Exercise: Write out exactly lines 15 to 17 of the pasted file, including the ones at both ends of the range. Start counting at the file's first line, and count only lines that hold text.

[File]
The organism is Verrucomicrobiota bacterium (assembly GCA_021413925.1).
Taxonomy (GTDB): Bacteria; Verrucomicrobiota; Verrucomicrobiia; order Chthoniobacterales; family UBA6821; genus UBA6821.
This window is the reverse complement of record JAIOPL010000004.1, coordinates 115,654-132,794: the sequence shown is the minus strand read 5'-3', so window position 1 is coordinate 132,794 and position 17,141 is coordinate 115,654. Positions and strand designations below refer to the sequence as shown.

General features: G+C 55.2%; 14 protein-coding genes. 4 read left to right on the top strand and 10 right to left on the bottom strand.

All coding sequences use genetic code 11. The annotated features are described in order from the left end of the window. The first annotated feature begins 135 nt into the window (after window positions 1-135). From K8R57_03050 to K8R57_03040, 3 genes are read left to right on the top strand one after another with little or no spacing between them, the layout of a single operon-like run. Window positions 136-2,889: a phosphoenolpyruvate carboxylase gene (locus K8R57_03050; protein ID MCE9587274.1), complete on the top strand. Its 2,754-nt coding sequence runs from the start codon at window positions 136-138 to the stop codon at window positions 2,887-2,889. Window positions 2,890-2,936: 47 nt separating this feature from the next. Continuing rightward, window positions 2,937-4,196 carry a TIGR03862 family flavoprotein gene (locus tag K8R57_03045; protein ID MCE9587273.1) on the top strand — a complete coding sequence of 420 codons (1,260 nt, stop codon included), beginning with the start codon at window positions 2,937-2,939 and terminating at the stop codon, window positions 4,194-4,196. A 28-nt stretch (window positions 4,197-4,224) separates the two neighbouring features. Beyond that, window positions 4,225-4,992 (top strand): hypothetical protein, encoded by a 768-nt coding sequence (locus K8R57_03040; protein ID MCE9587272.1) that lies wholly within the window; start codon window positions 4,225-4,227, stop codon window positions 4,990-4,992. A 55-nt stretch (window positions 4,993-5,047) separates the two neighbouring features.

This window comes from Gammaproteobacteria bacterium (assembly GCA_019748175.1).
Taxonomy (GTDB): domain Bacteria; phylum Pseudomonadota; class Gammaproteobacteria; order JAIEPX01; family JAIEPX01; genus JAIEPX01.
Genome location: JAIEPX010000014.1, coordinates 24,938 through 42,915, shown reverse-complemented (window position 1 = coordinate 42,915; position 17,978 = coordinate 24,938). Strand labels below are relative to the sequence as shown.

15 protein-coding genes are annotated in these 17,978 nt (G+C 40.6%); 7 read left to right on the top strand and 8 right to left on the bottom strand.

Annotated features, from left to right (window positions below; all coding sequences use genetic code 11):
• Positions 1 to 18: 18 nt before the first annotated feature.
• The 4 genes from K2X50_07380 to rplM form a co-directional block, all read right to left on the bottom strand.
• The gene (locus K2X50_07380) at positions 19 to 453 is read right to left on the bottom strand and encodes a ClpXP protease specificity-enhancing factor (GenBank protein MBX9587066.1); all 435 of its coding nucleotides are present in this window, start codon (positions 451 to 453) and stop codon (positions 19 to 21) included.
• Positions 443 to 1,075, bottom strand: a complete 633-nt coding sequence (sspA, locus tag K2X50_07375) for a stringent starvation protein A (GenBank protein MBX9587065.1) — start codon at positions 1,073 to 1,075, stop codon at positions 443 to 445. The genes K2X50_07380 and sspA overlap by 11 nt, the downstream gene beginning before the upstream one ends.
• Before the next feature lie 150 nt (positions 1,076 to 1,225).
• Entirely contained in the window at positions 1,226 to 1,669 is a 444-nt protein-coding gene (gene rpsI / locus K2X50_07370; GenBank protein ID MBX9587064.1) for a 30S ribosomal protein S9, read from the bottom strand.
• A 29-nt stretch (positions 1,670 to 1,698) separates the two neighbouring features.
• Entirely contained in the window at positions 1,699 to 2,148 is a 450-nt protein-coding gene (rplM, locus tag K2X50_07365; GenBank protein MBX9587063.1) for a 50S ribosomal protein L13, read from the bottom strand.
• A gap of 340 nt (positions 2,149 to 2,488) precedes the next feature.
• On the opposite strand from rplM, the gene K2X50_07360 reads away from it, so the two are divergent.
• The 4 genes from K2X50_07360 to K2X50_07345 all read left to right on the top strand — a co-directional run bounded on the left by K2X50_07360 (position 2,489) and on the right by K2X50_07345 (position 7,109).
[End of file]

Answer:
• Before the next feature lie 150 nt (positions 1,076 to 1,225).
• Entirely contained in the window at positions 1,226 to 1,669 is a 444-nt protein-coding gene (gene rpsI / locus K2X50_07370; GenBank protein ID MBX9587064.1) for a 30S ribosomal protein S9, read from the bottom strand.
• A 29-nt stretch (positions 1,670 to 1,698) separates the two neighbouring features.